If you approach it with your eyes wide open and you're looking around at a state-regulated market, you'll recognize that there are thousands of stories dying to be told right now. Here we have a substance that's regulated at the state level; there are different stories to be done in different state markets. Stories that have been done in regulated markets have been impactful, like testing concentrates for chemicals, or edibles for potency. These stories need to be replicated in every state market.
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How do you see the debate around legalization, particularly at the federal level, being affected by a potential decline in quality, objective cannabis journalism?
I think the fewer journalists we have on the beat, the worse we are as a public, as a community. The fewer cannabis journalists, the worse off everyone is, including voters. Journalists represent the fourth estate. So much of their job is to break down the complexities of business, of politics, of government, and of industry for readers in a digestible way ideally representing all sides involved. And the more we don't have that, the more out of control democracy gets. Of course, it's a tagline for the Washington Post: “Democracy dies in darkness.” Democracy is dying without journalism — this is not good news for the public, whether we're talking about state politics or federal politics, this is just terrible news for an engaged citizenry.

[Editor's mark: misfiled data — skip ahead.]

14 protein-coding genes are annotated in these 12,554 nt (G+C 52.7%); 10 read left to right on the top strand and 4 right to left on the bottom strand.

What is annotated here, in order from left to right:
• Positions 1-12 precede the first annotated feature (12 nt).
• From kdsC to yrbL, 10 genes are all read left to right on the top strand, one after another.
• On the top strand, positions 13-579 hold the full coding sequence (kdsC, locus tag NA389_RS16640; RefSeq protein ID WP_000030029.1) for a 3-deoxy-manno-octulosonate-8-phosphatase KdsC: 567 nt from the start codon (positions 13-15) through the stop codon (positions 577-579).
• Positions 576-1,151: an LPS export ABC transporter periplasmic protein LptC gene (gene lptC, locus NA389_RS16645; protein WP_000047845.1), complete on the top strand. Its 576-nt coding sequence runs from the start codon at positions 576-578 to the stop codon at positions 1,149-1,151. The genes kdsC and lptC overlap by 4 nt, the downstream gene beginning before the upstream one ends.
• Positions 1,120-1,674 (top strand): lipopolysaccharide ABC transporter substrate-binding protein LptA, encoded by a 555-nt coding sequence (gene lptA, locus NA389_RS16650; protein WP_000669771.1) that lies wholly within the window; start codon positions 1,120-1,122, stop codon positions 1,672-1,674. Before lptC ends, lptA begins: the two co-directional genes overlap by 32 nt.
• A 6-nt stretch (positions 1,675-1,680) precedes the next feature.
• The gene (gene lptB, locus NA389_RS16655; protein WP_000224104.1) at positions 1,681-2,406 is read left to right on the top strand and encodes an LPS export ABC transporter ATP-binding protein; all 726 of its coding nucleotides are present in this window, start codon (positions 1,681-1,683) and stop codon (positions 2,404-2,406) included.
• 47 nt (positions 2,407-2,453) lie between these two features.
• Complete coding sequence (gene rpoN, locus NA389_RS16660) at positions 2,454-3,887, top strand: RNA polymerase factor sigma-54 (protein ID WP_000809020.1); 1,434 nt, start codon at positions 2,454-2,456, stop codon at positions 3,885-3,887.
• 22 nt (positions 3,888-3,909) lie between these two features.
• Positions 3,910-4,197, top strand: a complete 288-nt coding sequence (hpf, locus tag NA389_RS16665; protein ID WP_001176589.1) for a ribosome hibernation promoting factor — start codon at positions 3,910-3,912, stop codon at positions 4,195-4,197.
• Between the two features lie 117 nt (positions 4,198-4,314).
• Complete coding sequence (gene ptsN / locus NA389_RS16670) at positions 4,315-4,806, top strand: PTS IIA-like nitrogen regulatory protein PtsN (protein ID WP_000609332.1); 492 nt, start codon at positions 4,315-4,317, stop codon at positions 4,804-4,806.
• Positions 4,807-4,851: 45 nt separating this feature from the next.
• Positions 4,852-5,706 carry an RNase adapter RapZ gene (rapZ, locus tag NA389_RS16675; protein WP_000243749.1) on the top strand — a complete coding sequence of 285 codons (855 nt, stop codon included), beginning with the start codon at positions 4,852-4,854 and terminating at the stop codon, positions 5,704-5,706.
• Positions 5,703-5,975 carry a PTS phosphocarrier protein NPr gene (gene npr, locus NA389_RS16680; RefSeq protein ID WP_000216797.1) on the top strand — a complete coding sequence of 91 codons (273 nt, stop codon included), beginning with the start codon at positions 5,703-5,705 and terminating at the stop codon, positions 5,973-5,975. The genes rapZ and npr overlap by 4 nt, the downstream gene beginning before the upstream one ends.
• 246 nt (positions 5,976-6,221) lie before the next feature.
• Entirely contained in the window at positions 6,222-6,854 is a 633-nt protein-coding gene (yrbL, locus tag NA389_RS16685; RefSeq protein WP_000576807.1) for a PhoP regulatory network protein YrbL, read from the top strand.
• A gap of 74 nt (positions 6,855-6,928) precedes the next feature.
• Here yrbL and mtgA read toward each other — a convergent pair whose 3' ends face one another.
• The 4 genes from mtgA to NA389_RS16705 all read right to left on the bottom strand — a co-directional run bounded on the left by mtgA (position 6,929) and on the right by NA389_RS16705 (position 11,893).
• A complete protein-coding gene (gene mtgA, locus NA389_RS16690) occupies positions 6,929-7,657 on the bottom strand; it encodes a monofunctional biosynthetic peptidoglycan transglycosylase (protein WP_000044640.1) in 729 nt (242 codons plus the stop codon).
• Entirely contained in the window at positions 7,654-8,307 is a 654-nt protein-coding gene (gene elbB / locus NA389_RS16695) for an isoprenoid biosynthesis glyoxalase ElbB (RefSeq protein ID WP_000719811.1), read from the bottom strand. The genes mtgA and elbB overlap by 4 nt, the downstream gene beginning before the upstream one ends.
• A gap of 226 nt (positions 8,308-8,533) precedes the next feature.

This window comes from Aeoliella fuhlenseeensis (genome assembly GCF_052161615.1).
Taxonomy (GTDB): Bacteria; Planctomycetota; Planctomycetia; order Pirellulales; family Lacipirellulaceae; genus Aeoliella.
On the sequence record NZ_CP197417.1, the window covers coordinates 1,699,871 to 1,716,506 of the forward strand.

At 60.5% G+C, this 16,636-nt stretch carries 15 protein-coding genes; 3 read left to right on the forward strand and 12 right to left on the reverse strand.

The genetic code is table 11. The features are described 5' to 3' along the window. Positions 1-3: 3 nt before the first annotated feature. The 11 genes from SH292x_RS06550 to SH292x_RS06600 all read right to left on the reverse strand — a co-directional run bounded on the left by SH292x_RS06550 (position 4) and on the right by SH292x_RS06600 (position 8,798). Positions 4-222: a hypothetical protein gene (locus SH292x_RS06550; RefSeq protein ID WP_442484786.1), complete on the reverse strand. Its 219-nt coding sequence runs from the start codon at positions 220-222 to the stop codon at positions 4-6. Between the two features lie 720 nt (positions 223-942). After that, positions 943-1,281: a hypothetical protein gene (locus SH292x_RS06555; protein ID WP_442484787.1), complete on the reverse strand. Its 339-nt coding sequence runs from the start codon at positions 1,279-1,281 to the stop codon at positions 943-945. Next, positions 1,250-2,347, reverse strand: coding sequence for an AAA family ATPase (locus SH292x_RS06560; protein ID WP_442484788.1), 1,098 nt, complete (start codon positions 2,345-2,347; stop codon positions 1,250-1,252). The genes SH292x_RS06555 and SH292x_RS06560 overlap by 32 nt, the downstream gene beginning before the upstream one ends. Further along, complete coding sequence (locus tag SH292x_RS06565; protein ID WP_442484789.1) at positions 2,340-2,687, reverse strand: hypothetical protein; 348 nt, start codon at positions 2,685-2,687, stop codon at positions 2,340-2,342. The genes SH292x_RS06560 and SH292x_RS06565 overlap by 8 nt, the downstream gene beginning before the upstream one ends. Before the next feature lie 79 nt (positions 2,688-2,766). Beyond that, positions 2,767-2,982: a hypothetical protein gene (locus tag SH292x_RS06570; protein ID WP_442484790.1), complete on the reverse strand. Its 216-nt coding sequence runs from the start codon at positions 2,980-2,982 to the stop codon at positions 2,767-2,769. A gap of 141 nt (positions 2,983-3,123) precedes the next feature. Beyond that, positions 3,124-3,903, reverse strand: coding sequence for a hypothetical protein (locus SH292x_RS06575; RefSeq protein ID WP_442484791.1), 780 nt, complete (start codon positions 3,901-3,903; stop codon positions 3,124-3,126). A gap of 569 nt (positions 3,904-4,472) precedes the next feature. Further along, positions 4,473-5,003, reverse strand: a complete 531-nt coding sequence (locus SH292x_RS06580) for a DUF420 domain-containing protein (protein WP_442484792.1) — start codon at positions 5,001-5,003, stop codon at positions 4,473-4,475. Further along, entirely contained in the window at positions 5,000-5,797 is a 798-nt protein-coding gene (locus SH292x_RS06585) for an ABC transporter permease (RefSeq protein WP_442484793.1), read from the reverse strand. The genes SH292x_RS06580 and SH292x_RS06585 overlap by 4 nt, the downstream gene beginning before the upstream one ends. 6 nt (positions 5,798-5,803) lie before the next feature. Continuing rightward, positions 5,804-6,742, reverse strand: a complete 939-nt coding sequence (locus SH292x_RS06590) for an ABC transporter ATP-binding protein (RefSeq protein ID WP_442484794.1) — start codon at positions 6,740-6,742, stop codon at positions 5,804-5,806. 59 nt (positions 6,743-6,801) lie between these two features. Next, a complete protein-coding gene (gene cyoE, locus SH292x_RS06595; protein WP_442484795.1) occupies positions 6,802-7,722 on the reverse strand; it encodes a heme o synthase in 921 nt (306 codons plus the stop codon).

And on this subject matter especially, when we have so much education yet ahead of us, I've viewed The Cannabist and my work there as giving the public quality information because we'd been fed garbage. So let's get quality information out there, [such as that] cannabis isn't a gateway drug. The decline of serious journalists covering cannabis isn't helping the cause of getting good information out into the world, but I think there's still plenty of progress and momentum in the political arena, as we have top congressional lawmakers, instead of junior senators, [now] putting forward bills to decriminalize cannabis.